Skip to main content
European Commission logo
English English
CORDIS - EU research results

Article Category

Content archived on 2023-03-06

Article available in the following languages:


How to cultivate “civility” in the field of social services?

CINEFOGO researchers have focused on the meaning of civility in the civil society debate.

CINEFOGO researchers have focused on the meaning of civility in the civil society debate, and conclude, that civicness is not exclusively a concern of state policies and administrations, nor is there a natural prior link of civicness with the operations of TSOs. Rather, civicness seems to be the outcome of the cooperation between various sides, where the hybridization of service organizations is key to enhance the civicness of services, and thereby cultivate civility in the field of social services. There is much consent about what civility is, namely social concern, involvement and responsibility, and what it is contrary to: selfish behaviour and indifference towards others. CINEFOGO researchers point out: “Obviously the question comes up, what processes and institutions in society can cultivate the positive “civic” orientations and values just mentioned”. The researchers suggest taking civicness to a wider expression and analyze the mutual links of institutional settings on the one hand, and the behaviour of politicians, professionals and users on the other. “Civicness” can be categorized into three dimensions: • Social • Personal • Political The social dimension of civicness regards the overall degree to which a society and political community is addressing all citizens as being basically similar to one another despite all differences. When it comes to social systems, civicness regards the overall degree to which they have an inclusive character and contribute to social integration. “Uncivic” service systems are characterized by systems that target, discriminate or stigmatize specific groups. The personal dimension of civicness shows in the daily behaviour of people, from passivity and egoism and other forms of uncivil behaviour to challenges of developing respect and tolerance. “Uncivicness” is characterized by authoritative attitudes putting users in a narrow framework of rules and managerial routines. The political dimension concerns governance and its democratic qualities. “One could possibly say that forms of mere hierarchical decisionmaking or concepts of governance that address service users only as consumers, focussing on individual “choice” while neglecting “voice” and community, run against attempts towards a kind of governance that enhances civicness” Working paper and presentation are available to download from the CINEFOGO database:[addnetvork]=-1&addSearch[addoutcome]=-1&addSearch[addpolicyfield]=-1&addSearch[addlang]=-1&addSearch[addtarget]=-1&addSearch[addpolicytarget]=-1&w=50&srch=wp15&id_result=55652 Contact: Scientific Communication Officer Julia Miljevic E-mail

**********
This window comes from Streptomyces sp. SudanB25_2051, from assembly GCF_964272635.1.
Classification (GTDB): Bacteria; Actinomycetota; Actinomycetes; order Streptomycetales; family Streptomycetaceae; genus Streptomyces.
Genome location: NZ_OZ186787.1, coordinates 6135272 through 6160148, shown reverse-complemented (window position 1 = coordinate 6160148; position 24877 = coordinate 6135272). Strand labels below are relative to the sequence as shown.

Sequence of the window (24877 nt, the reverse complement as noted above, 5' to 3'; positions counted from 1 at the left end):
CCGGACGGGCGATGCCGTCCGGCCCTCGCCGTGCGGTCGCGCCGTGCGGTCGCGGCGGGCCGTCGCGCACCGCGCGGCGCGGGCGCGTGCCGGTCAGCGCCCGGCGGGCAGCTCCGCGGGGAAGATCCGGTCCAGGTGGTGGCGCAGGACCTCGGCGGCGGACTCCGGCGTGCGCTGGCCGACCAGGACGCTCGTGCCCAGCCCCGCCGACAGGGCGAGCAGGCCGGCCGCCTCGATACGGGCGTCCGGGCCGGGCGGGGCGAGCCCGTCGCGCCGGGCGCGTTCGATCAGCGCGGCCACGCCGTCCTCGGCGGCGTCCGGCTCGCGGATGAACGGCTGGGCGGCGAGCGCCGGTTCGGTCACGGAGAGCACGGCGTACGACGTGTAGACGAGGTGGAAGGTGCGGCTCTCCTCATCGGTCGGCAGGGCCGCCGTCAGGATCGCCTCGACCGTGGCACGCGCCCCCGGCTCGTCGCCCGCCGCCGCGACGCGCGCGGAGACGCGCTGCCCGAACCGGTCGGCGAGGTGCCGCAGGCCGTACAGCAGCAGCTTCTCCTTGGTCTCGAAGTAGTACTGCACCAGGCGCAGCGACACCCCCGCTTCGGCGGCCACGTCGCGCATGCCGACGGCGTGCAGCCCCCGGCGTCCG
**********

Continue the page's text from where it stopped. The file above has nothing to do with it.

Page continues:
Austria, Belgium, Bulgaria, Cyprus, Czechia, Germany, Denmark, Estonia, Greece, Spain, Finland, France, Hungary, Ireland, Italy, Lithuania, Luxembourg, Latvia, Malta, Netherlands, Poland, Portugal, Romania, Sweden, Slovenia, Slovakia, United Kingdom